As elitists who are immune to paying for their mistakes, who like the CEO's of so many of today's failed corporations are guaranteed the most golden of parachutes, they have become divorced from the reality that governs the life of 99+% of the human animals that will breathe the air today on this tiny sphere of ours as it hurtles through the eternal night of space. As a result of their alienation from the vulnerability that guides the actions of the rest of us they have slipped into seeing themselves as larger than life actors whose 'real' life takes place on the metaphysical stage of history. A stage of grandeur and conquest populated by "great men" who become great because they have the "vision" that allows them to know when to seize those moments in history that allow empires and the very reality of the future of whole societies to be shaped. These men, these men of yesterday and yesteryear, are steeped in a history that has been overtaken by a modernity that disallows international aggression. A modernity that understands that the very planet upon which we stand is incapable of withstanding the blows we are now capable of dealing it. These men, these classic men, long to return us to the classicism of empire and the "nobility" of conquest and "great civilizations" and elites. As such they completely fail to understand the reality of our situation, they completely fail to understand the reality of the limits with which we are faced.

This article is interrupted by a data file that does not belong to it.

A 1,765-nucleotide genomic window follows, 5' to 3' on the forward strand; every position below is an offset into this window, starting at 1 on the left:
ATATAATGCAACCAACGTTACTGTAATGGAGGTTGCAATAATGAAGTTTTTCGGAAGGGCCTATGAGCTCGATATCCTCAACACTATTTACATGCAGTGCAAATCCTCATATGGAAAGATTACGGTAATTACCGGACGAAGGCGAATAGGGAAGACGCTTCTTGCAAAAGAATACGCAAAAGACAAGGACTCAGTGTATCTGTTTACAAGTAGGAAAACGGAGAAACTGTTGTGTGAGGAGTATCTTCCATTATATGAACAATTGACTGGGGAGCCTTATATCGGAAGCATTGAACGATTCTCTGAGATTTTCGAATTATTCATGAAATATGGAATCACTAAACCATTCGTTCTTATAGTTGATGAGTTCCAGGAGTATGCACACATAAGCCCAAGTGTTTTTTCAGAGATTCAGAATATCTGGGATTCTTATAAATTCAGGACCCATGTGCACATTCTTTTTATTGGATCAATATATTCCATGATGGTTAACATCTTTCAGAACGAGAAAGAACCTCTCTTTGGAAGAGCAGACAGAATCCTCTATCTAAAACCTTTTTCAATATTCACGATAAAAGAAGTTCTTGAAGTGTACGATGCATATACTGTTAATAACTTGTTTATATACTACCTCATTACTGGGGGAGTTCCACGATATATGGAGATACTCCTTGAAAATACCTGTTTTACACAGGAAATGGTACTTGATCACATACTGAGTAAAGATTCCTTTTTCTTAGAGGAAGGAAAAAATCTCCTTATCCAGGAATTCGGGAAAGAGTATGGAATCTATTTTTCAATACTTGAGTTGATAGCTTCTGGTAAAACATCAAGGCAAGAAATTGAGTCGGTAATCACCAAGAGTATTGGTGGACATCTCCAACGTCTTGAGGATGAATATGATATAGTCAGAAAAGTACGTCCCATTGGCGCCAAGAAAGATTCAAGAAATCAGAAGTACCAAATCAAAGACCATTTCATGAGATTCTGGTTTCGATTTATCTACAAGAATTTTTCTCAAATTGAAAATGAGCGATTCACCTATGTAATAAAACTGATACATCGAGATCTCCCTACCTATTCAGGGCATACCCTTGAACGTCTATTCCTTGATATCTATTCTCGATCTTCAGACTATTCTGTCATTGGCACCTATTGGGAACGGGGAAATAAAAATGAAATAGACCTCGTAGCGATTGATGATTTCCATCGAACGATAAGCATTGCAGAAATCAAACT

There was a time only a few decades ago that the inevitability of progress was seemingly assured. We had left the Second World War behind us and the prosperity of the 50's seemed guaranteed to continue forever. Nuclear power would give us power so cheaply that it would be unmetered. The kittyhawk had given way to supersonic jets and space was to be the next and final frontier. If one looks back charitably and honestly on this era one can perhaps understand their exuberance as irrational as it was. But it is now fifty years later. The Club of Rome and the Spirit of 72 were over thirty years ago. Empiricism allows us to know the limits to growth. We have been warned, we know what needs to be done and our leadership is not doing it. The reality of today and the future of tomorrow is not limitless but bounded. Bounded by geology, hydrology, emissions and sinks. Bounded by soil salination, population, desertification and we had better not blink. It is time for us to put our eyes back on the ball. (one will no longer do) The party is over, our leadership has failed us, it is past time to put public opinion back into public policy.
For now I leave you with the double edged sword left to us by America's granddaddy of geophysics and the father of the study of oil depletion M. King Hubbert; "Our ignorance is not so vast as our failure to use what we know."